BMW praised the "decisive" qualities of Oliver Zipse, the automaker's manufacturing chief, who will become new CEO starting Aug.16.
Zipse was chosen to succeed Harald Krueger, 53, who is stepping down after four years at the helm during which time BMW lost its edge in electric cars and ceded the premium sales crown to Mercedes-Benz.
"With Oliver Zipse, a decisive strategic and analytical leader will" become CEO of BMW, Chairman Norbert Reithofer said in a statement. "He will provide the BMW Group with fresh momentum in shaping the mobility of the future.
BMW's supervisory board voted on Thursday at the automaker's U.S. plant in Spartanburg, South Carolina, to elevate Zipse to the CEO role.
Zipse was said to be in a race for the CEO job with another strong contender, BMW's 59-year-old board member for research Klaus Froehlich.
At 55, Zipse has a few years before he reaches BMW's unofficial CEO retirement age of 60.
He's going to need that runway.
After a decade at the top, BMW lost the lead in the global luxury car sales to Mercedes in 2016.
BMW also squandered an early lead in the development of electric vehicles, allowing established competitors such as Volkswagen Group and upstarts such as Tesla to overtake it in market and mind share.
Zipse must find a way to invest in pricey electric and autonomous vehicle development, as an industry slowdown threatens the top line and tariff wars threaten the bottom line.
"Zipse will certainly be tasked with increasing BMW's share in the EV market, and another area of focus may be finding the right balance with the number of models within the portfolio," said Jeff Schuster, president of global forecasting with LMC Automotive. "BMW has taken a fragmentation approach in the past, with some models overlapping others within the showroom."
Zipse, a mechanical engineer by training, swiftly ascended BMW's corporate ladder since joining in 1991 as a trainee. Over the past three decades, the executive served as head of brand and product strategies before becoming board member for production.
Under Zipse's watch, BMW's efficient production network, which he expanded in Hungary, China and the U.S., has helped the company deliver industry-leading profit margins despite its relatively small scale.
Zipse's production background should help the executive in his new role, Schuster said. "But he may not have as strong of a technology background as other choices," the analyst noted.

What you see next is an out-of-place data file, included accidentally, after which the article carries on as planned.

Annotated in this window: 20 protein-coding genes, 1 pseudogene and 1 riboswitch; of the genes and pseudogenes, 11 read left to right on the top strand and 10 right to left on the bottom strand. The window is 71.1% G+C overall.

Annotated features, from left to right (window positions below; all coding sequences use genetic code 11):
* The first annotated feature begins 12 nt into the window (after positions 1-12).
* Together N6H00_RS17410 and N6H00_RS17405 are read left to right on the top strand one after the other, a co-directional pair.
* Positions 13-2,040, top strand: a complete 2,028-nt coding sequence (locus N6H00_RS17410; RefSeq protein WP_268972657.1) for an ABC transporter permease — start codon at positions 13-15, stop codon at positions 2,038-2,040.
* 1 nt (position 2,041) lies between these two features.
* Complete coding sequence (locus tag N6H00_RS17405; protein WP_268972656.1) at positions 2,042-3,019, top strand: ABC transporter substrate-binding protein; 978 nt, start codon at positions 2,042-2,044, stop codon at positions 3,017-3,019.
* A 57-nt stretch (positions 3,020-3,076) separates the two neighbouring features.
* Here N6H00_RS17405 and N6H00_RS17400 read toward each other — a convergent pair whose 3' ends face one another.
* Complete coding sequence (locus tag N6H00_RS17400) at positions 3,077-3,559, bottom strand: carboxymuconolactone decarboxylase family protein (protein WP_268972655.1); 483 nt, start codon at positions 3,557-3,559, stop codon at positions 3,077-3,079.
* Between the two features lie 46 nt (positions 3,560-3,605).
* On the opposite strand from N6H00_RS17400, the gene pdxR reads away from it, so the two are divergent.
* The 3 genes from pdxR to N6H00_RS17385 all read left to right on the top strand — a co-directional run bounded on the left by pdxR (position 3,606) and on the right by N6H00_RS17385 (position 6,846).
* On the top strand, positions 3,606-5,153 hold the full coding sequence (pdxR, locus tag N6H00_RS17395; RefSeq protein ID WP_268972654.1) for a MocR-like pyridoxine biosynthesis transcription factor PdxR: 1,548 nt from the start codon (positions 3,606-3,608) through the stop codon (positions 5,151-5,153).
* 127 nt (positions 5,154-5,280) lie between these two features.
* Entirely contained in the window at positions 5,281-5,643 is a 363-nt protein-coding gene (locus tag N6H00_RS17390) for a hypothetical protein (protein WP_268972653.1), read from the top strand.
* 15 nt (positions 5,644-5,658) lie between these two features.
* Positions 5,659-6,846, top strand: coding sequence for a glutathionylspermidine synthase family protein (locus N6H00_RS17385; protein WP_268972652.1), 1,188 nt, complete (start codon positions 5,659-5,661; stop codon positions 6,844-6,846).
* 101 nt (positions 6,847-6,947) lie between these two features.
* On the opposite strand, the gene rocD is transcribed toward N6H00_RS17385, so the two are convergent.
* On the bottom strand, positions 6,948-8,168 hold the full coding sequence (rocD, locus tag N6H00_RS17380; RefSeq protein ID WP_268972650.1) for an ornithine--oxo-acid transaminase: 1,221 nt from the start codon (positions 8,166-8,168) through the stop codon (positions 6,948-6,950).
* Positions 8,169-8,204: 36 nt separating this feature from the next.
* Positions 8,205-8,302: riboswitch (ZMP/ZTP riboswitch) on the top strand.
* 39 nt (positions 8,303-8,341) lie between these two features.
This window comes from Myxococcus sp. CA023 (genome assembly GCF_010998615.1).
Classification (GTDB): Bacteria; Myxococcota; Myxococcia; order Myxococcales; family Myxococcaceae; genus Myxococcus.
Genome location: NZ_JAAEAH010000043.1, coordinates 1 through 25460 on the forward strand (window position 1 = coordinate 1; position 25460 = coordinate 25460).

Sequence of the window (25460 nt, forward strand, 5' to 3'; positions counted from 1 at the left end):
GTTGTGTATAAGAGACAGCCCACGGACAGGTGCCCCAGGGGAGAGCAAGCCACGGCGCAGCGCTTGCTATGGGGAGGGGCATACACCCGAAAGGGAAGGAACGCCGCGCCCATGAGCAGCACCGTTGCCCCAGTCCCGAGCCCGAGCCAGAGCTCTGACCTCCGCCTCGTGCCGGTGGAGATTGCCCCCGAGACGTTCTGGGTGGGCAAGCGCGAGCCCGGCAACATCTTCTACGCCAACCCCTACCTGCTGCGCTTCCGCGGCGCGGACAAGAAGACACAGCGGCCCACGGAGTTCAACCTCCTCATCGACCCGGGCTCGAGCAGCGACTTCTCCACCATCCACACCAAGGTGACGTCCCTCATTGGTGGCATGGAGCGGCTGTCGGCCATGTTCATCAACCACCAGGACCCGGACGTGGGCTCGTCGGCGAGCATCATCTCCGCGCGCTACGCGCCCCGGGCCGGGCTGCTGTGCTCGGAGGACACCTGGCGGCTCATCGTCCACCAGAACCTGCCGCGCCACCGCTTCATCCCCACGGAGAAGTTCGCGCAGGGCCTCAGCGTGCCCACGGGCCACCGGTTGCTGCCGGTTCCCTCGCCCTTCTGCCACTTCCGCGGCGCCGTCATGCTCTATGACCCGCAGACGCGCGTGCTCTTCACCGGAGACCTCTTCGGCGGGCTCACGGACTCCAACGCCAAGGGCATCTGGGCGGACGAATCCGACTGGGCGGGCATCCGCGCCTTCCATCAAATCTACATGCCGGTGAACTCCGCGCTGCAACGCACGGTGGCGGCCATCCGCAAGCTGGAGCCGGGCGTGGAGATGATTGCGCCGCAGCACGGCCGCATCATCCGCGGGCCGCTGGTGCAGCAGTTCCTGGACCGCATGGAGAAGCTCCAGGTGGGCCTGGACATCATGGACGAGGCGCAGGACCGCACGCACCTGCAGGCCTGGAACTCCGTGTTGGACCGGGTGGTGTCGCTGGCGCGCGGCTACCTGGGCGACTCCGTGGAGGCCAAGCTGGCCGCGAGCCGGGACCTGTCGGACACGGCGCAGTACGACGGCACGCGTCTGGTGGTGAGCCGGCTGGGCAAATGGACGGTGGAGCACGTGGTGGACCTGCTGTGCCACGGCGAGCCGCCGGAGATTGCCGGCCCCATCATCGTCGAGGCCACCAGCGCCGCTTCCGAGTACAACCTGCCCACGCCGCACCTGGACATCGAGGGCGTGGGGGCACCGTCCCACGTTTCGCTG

By naming Zipse, BMW is continuing a tradition of plucking leaders well-versed in the detailed interplay required to assemble premium cars at scale. Reithofer, a former CEO, also served as production chief, as has Krueger.
The question is whether the skills needed to run high-precision manufacturing operations will help Zipse as changing technology and customer habits rewrite automotive industry rule books. BMW is built around the allure of autobahn driving, but as transport becomes more electric and alternatives to car ownership multiply, the future is fraught with challenges.
Under Krueger, BMW largely stuck to the usual methods of boosting sales with new models such as the full-size X7 crossover vehicle and the 8-series luxury coupe -- gas guzzlers that make it tougher to meet tightening environmental regulations, even if they are sought-after by consumers.
But even with BMW's cautious approach toward EVs and AVs, spending on vehicle development contributed to eroding profitability.
In the first quarter, BMW’s automotive division posted its first loss in a decade amid slumping car prices, fallout from trade tensions and legal provisions related to alleged collusion. In March, the company announced a 12 billion-euro ($13.5 billion) savings plan and said it would hold headcount steady this year.
Unlike many of his counterparts on BMW’s management board, Zipse studied abroad, taking courses in computer science and mathematics at the University of Utah in the 1980s. He received a mechanical engineering degree from Technical University Darmstadt before joining BMW as a trainee in 1991.
One of Zipse’s key challenges will be uniting BMW’s fractious leadership. While the company pushed forward with deeper cooperation with rival Daimler in recent years, boardroom tension has slowed decision-making and were a factor in Krueger’s early departure.
Reuters and Bloomberg contributed to this story.